Akin: Book summary and reviews of Akin by Emma Donoghue

Akin by Emma Donoghue X
Akin by Emma Donoghue
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  • Published Sep 2019
    352 pages
    Genre: Literary Fiction

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Book Summary

A retired New York professor's life is thrown into chaos when he takes a young great-nephew to the French Riviera, in hopes of uncovering his own mother's wartime secrets in the next masterpiece from New York Times bestselling author Emma Donoghue.

Noah Selvaggio is a retired chemistry professor and widower living on the Upper West Side, but born in the South of France. He is days away from his first visit back to Nice since he was a child, bringing with him a handful of puzzling photos he's discovered from his mother's wartime years. But he receives a call from social services: Noah is the closest available relative of an eleven-year-old great-nephew he's never met, who urgently needs someone to look after him. Out of a feeling of obligation, Noah agrees to take Michael along on his trip.

Much has changed in this famously charming seaside mecca, still haunted by memories of the Nazi occupation. The unlikely duo, suffering from jet lag and culture shock, bicker about everything from steak frites to screen time. But Noah gradually comes to appreciate the boy's truculent wit, and Michael's ease with tech and sharp eye help Noah unearth troubling details about their family's past. Both come to grasp the risks people in all eras have run for their loved ones, and find they are more akin than they knew.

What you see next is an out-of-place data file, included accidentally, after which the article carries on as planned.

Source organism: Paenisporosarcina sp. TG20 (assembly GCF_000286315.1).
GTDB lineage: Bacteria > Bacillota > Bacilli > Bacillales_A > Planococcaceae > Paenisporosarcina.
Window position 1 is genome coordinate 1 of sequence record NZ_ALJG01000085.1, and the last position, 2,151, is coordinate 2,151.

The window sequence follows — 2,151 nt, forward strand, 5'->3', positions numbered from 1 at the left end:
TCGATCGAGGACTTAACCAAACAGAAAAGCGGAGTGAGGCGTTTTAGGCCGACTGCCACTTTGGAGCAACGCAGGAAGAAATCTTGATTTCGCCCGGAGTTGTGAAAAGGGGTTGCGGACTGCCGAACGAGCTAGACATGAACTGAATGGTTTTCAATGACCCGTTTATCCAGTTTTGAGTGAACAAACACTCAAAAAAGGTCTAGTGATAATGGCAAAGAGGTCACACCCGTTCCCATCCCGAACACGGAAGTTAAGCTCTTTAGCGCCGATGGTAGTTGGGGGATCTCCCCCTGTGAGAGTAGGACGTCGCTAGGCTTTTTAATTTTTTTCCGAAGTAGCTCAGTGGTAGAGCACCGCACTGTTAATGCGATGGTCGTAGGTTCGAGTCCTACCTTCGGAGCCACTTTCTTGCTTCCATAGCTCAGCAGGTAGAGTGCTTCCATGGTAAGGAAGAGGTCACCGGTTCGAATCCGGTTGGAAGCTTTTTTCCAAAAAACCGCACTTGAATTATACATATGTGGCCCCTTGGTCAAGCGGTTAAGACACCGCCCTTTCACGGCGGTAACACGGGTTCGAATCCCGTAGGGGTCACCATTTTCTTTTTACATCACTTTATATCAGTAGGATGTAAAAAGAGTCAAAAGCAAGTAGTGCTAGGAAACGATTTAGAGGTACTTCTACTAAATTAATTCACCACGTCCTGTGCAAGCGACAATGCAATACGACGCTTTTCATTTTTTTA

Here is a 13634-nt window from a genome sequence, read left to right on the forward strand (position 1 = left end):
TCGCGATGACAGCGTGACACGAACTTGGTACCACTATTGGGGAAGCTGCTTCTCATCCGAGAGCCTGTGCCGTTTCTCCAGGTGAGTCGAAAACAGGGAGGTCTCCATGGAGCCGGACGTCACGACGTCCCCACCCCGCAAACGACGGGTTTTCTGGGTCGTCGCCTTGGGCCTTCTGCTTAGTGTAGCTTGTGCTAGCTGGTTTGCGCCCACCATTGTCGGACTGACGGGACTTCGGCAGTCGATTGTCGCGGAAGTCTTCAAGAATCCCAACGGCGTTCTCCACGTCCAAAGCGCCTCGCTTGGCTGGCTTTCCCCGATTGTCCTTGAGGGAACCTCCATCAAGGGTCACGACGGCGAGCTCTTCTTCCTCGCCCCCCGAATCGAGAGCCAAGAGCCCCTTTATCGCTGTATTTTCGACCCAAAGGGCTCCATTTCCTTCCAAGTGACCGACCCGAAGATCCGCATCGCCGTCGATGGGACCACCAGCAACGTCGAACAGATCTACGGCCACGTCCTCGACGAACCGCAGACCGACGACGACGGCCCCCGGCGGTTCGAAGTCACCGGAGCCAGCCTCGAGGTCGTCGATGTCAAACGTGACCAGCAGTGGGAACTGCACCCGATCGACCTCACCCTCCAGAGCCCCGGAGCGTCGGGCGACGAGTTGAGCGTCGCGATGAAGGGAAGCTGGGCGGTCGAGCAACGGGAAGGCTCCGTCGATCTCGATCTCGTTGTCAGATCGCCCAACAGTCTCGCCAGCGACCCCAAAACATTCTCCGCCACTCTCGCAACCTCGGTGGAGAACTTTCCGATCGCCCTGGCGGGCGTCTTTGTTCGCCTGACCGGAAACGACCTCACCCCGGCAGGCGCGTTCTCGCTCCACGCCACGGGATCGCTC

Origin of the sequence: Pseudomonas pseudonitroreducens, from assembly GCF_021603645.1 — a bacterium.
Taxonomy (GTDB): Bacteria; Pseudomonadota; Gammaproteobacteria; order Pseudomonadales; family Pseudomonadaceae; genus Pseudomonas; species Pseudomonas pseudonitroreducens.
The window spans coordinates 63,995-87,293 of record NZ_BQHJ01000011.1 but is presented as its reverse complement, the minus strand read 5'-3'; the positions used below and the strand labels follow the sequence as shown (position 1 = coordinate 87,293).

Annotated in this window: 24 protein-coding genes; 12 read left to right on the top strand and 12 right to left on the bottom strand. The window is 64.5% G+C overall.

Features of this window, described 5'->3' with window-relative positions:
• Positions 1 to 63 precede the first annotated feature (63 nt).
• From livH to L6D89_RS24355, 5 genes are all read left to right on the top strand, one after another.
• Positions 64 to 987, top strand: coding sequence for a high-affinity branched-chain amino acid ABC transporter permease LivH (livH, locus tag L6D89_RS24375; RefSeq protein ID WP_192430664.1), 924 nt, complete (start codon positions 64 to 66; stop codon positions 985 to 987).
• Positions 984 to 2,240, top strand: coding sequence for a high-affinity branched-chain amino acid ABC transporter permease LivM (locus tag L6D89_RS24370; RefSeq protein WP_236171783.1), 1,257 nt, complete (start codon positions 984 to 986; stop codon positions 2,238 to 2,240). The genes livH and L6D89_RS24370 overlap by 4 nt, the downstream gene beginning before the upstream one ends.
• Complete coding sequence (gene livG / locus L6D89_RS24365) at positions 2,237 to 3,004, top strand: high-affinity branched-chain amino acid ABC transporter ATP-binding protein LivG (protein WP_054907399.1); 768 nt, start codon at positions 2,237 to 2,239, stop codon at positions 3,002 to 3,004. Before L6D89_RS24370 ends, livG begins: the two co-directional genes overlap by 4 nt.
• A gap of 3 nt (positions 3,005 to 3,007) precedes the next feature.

Written with all the tenderness and psychological intensity that made Room an international bestseller, Akin is a funny, heart-wrenching tale of an old man and a boy, born two generations apart, who unpick their painful story and start to write a new one together.

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Reviews

Media Reviews

"Not as ambitious or challenging as Donoghue in absolute top form (say, Room), but readable, well crafted, and absorbing." - Kirkus Reviews

"This work seems like a pale redux of Room...though the book makes up for it to some degree with a very satisfying denouement. This is a minor work in Donoghue's astounding oeuvre." - Publishers Weekly

"Readers interested in World War II or family drama will find this a fascinating read." - Brooke Bolton, Library Journal

This information about Akin was first featured in "The BookBrowse Review" - BookBrowse's membership magazine, and in our weekly "Publishing This Week" newsletter. Publication information is for the USA, and (unless stated otherwise) represents the first print edition. The reviews are necessarily limited to those that were available to us ahead of publication. If you are the publisher or author and feel that they do not properly reflect the range of media opinion now available, send us a message with the mainstream reviews that you would like to see added.

Any "Author Information" displayed below reflects the author's biography at the time this particular book was published.

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Author Information

Emma Donoghue Author Biography

Born in Dublin, Ireland, in October 1969, Emma Donoghue is the youngest of eight children of Frances and Denis Donoghue (the literary critic). She attended Catholic convent schools in Dublin, apart from one eye-opening year in New York at the age of ten. In 1990 she earned a first-class honours BA in English and French from University College Dublin (unfortunately, without learning to actually speak French). She moved to England, and in 1997 received her PhD (on the concept of friendship between men and women in eighteenth-century English fiction) from the University of Cambridge. From the age of 23, she has earned her living as a writer, and has been lucky enough to never have an 'honest job' since she was sacked after a single summer month as a chambermaid. After years of commuting ...

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Name Pronunciation
Emma Donoghue: don-a-hue

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